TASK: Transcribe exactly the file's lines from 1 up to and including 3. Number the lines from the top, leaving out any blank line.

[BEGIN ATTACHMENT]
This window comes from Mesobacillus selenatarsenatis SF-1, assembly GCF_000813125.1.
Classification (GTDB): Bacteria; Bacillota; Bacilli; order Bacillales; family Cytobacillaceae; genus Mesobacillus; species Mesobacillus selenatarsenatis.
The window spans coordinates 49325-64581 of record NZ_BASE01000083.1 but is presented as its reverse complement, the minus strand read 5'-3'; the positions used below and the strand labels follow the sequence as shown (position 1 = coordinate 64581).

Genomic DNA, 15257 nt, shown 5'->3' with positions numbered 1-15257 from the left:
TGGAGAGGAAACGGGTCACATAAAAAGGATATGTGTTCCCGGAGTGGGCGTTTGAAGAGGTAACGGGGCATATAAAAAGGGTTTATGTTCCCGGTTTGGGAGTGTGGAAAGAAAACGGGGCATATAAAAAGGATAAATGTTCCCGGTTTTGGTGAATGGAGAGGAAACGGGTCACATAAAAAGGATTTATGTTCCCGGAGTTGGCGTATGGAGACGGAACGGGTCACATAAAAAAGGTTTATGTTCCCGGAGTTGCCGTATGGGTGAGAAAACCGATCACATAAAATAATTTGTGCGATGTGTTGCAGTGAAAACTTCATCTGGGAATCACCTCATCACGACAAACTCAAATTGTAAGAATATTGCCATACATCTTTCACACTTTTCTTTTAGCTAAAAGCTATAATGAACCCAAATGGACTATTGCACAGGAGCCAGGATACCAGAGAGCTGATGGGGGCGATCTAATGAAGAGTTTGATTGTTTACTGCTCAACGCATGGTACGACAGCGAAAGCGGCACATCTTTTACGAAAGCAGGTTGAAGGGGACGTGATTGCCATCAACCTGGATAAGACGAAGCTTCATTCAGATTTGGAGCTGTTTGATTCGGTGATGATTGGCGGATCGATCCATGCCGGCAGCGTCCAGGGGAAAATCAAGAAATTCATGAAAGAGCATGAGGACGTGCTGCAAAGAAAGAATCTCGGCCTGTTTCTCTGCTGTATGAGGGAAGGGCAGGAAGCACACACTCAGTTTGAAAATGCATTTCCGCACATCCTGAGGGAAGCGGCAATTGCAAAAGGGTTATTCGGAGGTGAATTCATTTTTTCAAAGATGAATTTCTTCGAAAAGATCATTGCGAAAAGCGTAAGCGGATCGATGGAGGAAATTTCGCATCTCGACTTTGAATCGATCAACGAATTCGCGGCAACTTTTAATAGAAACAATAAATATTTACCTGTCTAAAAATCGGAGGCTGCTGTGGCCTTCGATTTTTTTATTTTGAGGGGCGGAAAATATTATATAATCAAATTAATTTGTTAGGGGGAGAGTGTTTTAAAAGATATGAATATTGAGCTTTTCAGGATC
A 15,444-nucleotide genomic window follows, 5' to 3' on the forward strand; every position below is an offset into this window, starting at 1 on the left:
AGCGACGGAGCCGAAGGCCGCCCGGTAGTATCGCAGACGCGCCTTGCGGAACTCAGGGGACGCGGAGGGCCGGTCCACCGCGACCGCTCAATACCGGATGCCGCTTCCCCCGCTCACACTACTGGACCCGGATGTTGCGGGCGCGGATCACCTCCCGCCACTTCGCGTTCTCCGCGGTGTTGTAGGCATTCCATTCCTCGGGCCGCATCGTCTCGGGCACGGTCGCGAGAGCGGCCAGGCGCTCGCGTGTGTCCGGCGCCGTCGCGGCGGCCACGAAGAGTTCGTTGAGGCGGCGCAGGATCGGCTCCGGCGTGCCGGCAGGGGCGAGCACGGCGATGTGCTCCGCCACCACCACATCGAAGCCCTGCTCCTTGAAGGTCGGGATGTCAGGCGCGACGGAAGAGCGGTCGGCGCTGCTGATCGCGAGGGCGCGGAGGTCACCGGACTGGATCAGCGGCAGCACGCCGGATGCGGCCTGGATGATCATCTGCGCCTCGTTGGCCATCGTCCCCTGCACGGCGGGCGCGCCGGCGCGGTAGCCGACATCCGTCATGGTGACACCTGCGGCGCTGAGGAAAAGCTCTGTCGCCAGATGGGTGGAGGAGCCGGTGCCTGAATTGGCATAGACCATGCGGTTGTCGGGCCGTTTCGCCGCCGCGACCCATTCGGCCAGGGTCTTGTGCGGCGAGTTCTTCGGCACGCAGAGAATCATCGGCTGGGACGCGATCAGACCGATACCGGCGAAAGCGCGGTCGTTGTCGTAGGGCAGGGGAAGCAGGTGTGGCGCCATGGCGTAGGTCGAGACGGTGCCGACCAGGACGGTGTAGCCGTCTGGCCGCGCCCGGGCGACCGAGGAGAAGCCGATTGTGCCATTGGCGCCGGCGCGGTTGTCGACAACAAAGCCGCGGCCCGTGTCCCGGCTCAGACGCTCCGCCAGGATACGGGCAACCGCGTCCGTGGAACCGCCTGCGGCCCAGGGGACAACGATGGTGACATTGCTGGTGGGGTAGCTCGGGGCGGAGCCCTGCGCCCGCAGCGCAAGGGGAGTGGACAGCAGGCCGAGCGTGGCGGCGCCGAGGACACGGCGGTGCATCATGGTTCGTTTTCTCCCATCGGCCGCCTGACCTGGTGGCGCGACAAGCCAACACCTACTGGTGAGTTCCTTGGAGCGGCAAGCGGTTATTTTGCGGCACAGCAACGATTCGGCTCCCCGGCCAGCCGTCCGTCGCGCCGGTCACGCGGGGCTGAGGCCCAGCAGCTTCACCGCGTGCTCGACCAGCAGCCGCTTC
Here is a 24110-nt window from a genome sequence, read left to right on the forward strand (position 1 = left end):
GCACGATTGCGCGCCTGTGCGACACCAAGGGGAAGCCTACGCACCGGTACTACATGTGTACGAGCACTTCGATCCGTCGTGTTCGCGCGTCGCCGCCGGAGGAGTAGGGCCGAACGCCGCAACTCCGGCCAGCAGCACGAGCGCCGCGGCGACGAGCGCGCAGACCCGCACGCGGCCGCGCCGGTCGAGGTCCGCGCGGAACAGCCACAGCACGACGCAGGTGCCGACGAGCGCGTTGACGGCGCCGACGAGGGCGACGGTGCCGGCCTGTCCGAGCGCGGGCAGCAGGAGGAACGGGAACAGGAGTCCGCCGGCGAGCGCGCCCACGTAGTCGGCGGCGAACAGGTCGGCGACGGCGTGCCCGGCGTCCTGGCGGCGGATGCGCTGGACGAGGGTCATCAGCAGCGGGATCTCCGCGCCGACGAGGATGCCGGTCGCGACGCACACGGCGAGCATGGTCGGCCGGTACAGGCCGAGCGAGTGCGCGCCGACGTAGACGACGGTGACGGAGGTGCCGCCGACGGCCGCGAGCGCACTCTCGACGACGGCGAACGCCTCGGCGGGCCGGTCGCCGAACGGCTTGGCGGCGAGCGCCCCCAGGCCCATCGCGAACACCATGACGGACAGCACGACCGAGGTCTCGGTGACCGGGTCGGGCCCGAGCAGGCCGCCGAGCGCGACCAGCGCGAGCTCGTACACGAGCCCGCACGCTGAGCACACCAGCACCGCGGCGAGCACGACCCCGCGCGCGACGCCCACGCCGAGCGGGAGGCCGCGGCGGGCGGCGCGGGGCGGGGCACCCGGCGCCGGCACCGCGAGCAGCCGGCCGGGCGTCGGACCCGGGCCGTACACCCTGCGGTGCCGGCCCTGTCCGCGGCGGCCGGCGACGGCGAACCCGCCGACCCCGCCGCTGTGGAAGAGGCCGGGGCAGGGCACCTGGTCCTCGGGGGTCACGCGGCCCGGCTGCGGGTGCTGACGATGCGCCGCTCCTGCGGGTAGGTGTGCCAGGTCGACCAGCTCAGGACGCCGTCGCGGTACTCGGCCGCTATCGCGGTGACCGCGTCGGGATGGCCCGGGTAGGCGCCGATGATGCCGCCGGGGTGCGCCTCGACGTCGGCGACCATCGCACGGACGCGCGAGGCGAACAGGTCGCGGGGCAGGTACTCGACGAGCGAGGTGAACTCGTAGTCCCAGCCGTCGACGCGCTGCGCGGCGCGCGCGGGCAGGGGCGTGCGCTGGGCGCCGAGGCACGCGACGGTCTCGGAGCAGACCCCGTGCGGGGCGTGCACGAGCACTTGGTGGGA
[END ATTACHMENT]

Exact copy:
This window comes from Mesobacillus selenatarsenatis SF-1, assembly GCF_000813125.1.
Classification (GTDB): Bacteria; Bacillota; Bacilli; order Bacillales; family Cytobacillaceae; genus Mesobacillus; species Mesobacillus selenatarsenatis.
The window spans coordinates 49325-64581 of record NZ_BASE01000083.1 but is presented as its reverse complement, the minus strand read 5'-3'; the positions used below and the strand labels follow the sequence as shown (position 1 = coordinate 64581).